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Typography What font am I? Typography Intro. Type is emotional on a subliminal level because of the connotations it conveys.

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  1. Typography What font am I?

  2. Typography Intro. • Type is emotional on a subliminal level because of the connotations it conveys. • Example: Helvetica is the typeface used on IRS forms. Now, how do you think you're going to feel when you read something set in Helvetica? You may not consciously realize that it's the same typeface the IRS uses, you may not even know it's Helvetica. What matters is that you've seen that typeface before, and not under the most pleasant circumstances. • In Switzerland, where virtually everything is set in Helvetica (and tax forms end up looking like catalogs for both lingerie and heavy equipment--the kind you're not supposed to drive, or wear, after taking most over-the-counter cold remedies), then it won't have the same connotations that it has in the U.S.A. What font am I?

  3. Type Anatomy

  4. x Height • When two typefaces are set in the same point size, one often looks bigger than the other. Bigger x-height, introduced in the twentieth century, make a typeface appear larger. Differences in line weight and character width also affect the letters' apparent scale.

  5. Font Size • (So, what’s a 12 point font mean?) • The point system, used to measure the height of a letter as well as the space between lines ( leading ), is the standard measurement for type. One point equals 1/72 inch or .35 millimeters. Twelve points equal one pica, the unit commonly used to measure column widths. • Typography also can be measured in inches, millimeters, or pixels. (A point is roughly equivalent to a pixel.) Most software applications let the designer choose a preferred unit of measure; picas and points are a standard default.

  6. Font Families and Classification • What is a font family? • A complete family is one that has a bold, italic, regular, small caps, semi-bold, semi-bold italic, and expert numerals (123 vs. 123) • Classification: • Humanist (Old Style) = roman typeface • Transitional = sharper serifs (A) • Modern = thin straight lines (A) • Egyptian(slabserif) = bold and decorative • Humanist sans serif = sans serifs 1st appeared1928 • Transitional sans serif = uniform upright • Geometric serif = build around geometric forms (ie. The circle)

  7. A Few Good Fonts

  8. Leading, Kerning, & Tracking • L eading • The term kerning refers to adjusting the space between two letters. • K e r n i n g • Adjusting the spacing across a word, line, or column of text is called tracking, also known as letterspacing. • Tracking • Vertical spacing of lines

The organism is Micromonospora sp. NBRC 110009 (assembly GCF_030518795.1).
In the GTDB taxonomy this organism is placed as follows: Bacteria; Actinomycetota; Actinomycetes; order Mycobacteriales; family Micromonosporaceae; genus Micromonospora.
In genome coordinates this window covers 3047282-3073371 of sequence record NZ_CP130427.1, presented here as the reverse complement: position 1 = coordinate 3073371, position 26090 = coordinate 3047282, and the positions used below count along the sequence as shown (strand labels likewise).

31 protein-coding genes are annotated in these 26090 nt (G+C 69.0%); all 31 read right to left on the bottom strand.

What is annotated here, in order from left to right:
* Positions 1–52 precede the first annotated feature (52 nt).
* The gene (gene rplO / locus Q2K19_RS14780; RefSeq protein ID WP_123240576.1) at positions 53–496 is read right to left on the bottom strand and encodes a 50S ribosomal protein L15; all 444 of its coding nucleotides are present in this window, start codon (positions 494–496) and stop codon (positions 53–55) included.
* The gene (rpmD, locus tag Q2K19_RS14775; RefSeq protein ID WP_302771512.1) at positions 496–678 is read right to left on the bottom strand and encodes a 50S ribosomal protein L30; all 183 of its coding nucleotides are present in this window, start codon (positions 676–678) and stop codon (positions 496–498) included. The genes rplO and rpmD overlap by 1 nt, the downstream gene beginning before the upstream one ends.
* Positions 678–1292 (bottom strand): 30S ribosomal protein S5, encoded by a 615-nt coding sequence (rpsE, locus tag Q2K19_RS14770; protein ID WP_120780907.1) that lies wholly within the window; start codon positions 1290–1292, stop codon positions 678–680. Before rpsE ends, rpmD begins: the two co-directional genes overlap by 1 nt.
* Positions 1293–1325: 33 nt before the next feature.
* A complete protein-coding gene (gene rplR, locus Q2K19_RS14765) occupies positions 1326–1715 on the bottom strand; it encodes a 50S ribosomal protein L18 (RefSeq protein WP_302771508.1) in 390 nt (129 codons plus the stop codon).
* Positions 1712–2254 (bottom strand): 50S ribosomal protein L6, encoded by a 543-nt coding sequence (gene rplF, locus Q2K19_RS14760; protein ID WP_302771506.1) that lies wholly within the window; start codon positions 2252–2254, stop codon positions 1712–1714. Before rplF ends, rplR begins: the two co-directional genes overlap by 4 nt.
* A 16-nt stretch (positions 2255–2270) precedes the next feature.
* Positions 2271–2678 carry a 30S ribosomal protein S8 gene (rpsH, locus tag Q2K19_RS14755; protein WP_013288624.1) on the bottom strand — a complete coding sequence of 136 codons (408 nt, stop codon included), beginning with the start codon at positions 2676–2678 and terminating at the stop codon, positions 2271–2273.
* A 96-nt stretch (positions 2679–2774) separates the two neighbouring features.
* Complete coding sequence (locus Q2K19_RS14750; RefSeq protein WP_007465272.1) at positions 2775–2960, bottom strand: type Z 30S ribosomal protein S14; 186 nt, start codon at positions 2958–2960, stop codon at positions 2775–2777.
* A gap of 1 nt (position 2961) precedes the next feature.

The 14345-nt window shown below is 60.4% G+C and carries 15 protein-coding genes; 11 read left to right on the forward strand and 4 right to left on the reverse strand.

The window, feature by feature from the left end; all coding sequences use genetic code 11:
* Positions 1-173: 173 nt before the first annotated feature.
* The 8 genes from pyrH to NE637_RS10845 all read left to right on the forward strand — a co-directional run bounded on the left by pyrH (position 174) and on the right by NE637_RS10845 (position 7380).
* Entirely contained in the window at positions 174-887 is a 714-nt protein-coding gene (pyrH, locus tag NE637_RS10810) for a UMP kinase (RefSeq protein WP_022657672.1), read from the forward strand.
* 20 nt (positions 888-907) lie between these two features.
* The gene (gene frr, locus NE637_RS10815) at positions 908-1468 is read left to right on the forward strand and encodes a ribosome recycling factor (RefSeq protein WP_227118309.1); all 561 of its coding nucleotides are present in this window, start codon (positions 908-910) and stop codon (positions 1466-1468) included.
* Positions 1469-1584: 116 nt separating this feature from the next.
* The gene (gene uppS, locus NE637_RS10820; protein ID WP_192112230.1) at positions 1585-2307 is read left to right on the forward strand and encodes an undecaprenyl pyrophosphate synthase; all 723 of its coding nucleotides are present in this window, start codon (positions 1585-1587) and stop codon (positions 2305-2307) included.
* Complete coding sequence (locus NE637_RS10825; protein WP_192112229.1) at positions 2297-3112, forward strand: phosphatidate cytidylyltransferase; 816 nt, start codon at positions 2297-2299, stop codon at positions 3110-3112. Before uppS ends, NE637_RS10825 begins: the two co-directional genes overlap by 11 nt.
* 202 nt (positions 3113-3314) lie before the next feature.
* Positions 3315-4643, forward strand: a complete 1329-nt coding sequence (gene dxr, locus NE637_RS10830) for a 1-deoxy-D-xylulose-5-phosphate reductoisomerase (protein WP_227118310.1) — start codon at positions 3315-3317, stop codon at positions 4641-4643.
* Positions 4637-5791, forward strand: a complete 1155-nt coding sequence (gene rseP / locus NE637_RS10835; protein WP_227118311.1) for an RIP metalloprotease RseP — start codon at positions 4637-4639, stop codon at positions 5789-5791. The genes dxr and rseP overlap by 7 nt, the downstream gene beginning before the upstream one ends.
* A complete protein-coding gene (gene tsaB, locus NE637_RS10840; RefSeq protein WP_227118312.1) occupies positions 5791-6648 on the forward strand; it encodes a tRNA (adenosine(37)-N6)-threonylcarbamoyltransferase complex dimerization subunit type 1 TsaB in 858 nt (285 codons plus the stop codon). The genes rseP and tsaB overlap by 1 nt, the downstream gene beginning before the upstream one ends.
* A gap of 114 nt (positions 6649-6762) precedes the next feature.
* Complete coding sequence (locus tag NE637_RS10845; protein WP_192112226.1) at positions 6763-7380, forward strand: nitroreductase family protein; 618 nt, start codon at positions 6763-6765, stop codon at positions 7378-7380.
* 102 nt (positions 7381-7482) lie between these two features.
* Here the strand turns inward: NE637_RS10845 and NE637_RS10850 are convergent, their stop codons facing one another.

9. 10 Rules of Thumb • 1. Body text should be between 10 and 12 point, with 11 point best for printing to 300 dot-per-inch printers. Use the same typeface, typesize, and leading for all your body copy. • 2. Use enough leading (or line-spacing). Always add at least 1 or 2 points to the type size. Example: If you're using 10 point type, use 12 point leading. Automatic line height will do this for you--never use less than this or your text will be cramped and hard to read. • 3. Don't make your lines too short or too long. Optimum size: Over 30 characters and under 70 characters. • 4. Make paragraph beginnings clear. Use either an indent or block style for paragraphs. Don't use both. Don't use neither, either. • 5. Use only one space after a period, not two. What font am I?

  10. 10 Rules of Thumb cont. • 6. Don't justify text unless you have to. If you justify text you must use hyphenation. • 7. Don't underline anything, especially not headlines or subheads since lines separate them from the text with which they belong. • 8. Use italics instead of underlines. • 9. Don't set long blocks of text in italics, bold, or all caps because they're harder to read. • 10. Leave more space above headlines and subheads than below them, and avoid setting them in all caps. Use subheads liberally to help readers find what they're looking for. What font am I?

  11. One Last Rule of Thumb - for fun! • Sans serif typefaces are often less legible than serif typefaces. • Body text (text that is meant to be read continuously) serif typefaces are naturally better suited than sans serif typefaces. • Serifs are the small finishing strokes on the arms and stems of letters, and serve to form a link between letters. This link is important because when we read, our mind (in most western cultures anyway) is trained to recognize the shapes of words rather than reading letter by letter. • All of the serif text faces are appropriate for continuous reading. Many sans serif typefaces are as well. • Consider sans serif fonts such as Gill Sans, Goudy Sans, and Optima for setting text meant for continuous reading. • This isn’t to say that you shouldn’t use other sans serif fonts for body text, but generally speaking, avoid setting long passages of text in geometric sans serif typefaces such as Futura, for example, which is better suited for headlines, captions, and other short chunks. • When designing forms such as time sheets, invoices, expense reports and order forms, consider using sans serif typefaces rather than serifs. • Sans serifs naturally look better when aligned to vertical and horizontal lines, which are obviously very common in forms. For best results, use loosely spaced All Caps set at a small size (8 points and below). Typefaces such as Futura and Franklin Gothic are particularly well-suited to designing forms. What font am I?

  12. Try it out! Interpret/ create the meaning of a word by adjusting the spacing, scale, and position of letters on a page. (Make 5).

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